vhalen More than 1 year ago
I only write comments for books that I truly enjoy. This book was truly enjoyable. Maybe it is because I have also lost a child, albeit in a different way. Maybe it is because I can relate so well to Tess and her family as they work through their grief, never to get over it but only to get through it. This was an easy read and kept you coming back for more. You want to root for the characters as they go through their daily motions, individually and as a family. What I really enjoyed about the book was, not only does it speak of the grief parents go through when they lose a child, it speaks about the grief of the siblings. As I read this book, I often thought of my daughter and son and the grief they also experienced when my son died. I highly recommend this book, especially if you have ever lost a child.
Anonymous More than 1 year ago
This book will make you laugh and make you cry. This story is amazing!
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wheeze More than 1 year ago
How would you feel if your own sister, friend, mother was killed, by a driver who didn't even stop? Would you cry, laugh, feel angry, or just all around numb? That is what Tess has to go through when her sister Zoe was killed one faithful day by a hit and run driver. Throughout DEAR ZOE, you experience Tess, writing letters and diary entries to her sister. She goes through the steps of grief and what is happening with her family. It is a short read, only 200 pages, but in those pages, you experience first hand with this family went through. An enjoyable book for anyone's eyes.
Anonymous More than 1 year ago
TeensReadToo More than 1 year ago
On September 11th, 2001, nearly 3,000 people lost their lives in numerous acts of terrorism against the United States. Even now, five years later, people still ask the question, "Where were you on 9/11?" I remember watching, on that fateful day, news coverage that left me horrified, aghast, and haunted. Where was I on 9/11? At work, on a day that started out like any other and quickly turned into one that no one will ever forget.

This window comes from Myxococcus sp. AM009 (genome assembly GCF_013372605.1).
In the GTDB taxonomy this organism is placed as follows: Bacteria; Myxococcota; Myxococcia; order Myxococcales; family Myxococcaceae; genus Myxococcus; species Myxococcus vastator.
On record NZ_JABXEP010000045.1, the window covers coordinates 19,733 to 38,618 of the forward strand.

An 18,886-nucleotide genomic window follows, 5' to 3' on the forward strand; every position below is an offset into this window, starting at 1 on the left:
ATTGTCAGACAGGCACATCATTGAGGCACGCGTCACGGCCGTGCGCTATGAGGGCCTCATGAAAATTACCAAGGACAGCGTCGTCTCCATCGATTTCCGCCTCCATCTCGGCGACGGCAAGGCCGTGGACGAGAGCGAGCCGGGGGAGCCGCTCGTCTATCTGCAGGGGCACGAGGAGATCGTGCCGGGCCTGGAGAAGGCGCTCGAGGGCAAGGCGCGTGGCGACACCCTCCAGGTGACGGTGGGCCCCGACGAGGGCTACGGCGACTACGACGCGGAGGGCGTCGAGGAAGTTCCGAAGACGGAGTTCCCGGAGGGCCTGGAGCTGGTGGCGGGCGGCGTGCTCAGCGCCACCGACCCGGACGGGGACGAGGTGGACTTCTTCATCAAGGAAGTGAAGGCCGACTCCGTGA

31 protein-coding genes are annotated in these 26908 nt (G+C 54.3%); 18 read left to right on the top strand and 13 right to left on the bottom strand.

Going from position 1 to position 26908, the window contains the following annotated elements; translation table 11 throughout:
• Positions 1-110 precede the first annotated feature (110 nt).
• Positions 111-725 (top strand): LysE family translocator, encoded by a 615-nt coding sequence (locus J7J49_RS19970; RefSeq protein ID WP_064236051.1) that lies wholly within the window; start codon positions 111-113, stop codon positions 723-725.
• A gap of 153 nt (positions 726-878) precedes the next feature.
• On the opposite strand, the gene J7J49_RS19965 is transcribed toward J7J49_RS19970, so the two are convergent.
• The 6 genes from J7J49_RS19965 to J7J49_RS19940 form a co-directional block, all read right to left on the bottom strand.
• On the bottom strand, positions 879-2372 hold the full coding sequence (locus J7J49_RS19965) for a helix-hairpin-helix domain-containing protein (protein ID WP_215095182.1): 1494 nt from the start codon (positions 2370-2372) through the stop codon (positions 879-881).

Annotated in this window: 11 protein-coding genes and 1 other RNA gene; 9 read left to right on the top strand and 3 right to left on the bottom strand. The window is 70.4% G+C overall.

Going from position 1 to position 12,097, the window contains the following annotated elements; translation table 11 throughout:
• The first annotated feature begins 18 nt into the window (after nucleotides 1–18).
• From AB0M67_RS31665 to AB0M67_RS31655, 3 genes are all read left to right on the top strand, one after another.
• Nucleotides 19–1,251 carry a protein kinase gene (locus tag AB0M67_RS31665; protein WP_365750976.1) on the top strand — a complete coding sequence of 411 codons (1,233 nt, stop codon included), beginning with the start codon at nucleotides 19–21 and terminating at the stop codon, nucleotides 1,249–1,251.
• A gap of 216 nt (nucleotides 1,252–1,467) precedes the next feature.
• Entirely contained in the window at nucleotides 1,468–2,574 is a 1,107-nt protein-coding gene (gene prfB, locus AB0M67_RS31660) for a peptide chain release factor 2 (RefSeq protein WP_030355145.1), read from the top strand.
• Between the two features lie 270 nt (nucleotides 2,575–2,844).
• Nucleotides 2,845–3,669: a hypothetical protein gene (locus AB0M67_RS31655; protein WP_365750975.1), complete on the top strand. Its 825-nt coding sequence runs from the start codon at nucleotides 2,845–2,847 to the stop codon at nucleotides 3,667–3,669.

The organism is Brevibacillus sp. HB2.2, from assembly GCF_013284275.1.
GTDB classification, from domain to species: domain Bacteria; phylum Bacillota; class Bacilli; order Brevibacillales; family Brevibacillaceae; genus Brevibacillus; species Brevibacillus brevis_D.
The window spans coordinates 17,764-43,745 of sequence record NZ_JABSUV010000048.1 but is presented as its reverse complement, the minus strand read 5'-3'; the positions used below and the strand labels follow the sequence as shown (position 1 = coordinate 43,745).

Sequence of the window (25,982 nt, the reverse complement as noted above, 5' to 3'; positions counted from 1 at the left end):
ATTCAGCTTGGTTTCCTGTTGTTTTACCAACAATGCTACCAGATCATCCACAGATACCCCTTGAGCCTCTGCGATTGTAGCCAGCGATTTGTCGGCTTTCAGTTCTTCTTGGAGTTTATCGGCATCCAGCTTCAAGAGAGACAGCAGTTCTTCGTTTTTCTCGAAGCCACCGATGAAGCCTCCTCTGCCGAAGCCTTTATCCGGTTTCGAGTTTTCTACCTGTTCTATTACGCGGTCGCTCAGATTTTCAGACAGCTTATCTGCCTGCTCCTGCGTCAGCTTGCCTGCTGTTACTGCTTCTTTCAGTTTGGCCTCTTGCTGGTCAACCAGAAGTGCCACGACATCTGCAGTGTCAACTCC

If you asked Tess DeNunzio, the fifteen-year-old girl at the center of DEAR ZOE, where she was on 9/11, she'll be quick to tell you that she was at home with her younger half-sister, Zoe, waiting for the school bus like any other day. Except for that one moment, when she let her gaze wander elsewhere, and Zoe ran into the street, into the path of an oncoming car. For Tess and her family, 9/11 is a day they'll never forget.

DEAR ZOE is Tess's letter to Zoe, her way of healing from her sister's death and coming to terms with the changes that have taken place in her extended family. This isn't a story about September 11th, 2001, in the ways that most of us have come to view that day. As Tess puts it, "...just like all the people who go to New York and cry over the rubble. I want to tell them all to go home. I want to tell them to go home and hold their children or their lovers or their parents. I want to tell them that they are using that place as an excuse to be sad and afraid when there will be reason enough for that in their own lives if they just wait."

According to recent facts, nearly 150,000 people die every day. That's about 1.8 people every second. And yet no one seems to remember the other 147,000 people that died on 9/11. That includes myself. Until reading DEAR ZOE, I had never stopped to consider that there were other people around the world who were grieving for lost loved ones who had nothing to do with an act of terror.

Thanks to Mr. Beard, I now have a new way of looking at that day in history. I also have the story of Tess and Zoe, which will stay with me for much longer than it took for me to read the book. Love, loss, regret, and forgiveness mingle within the pages of DEAR ZOE to form a story that, quite possibly, you'll remember even five years later.
Guest More than 1 year ago
IN this book, when her little sister is killed, and she has to get through it, it is an amazing book on how teens get through hard things. I thought is was very life like, and makes you cry. In my opinion it was never boring. This book makes you think about all different things, and shows a side a a teen that has average, problems with her parents, and her stepdad david. SHe learns that things arent as they seem. I hope you read and love this book.
Guest More than 1 year ago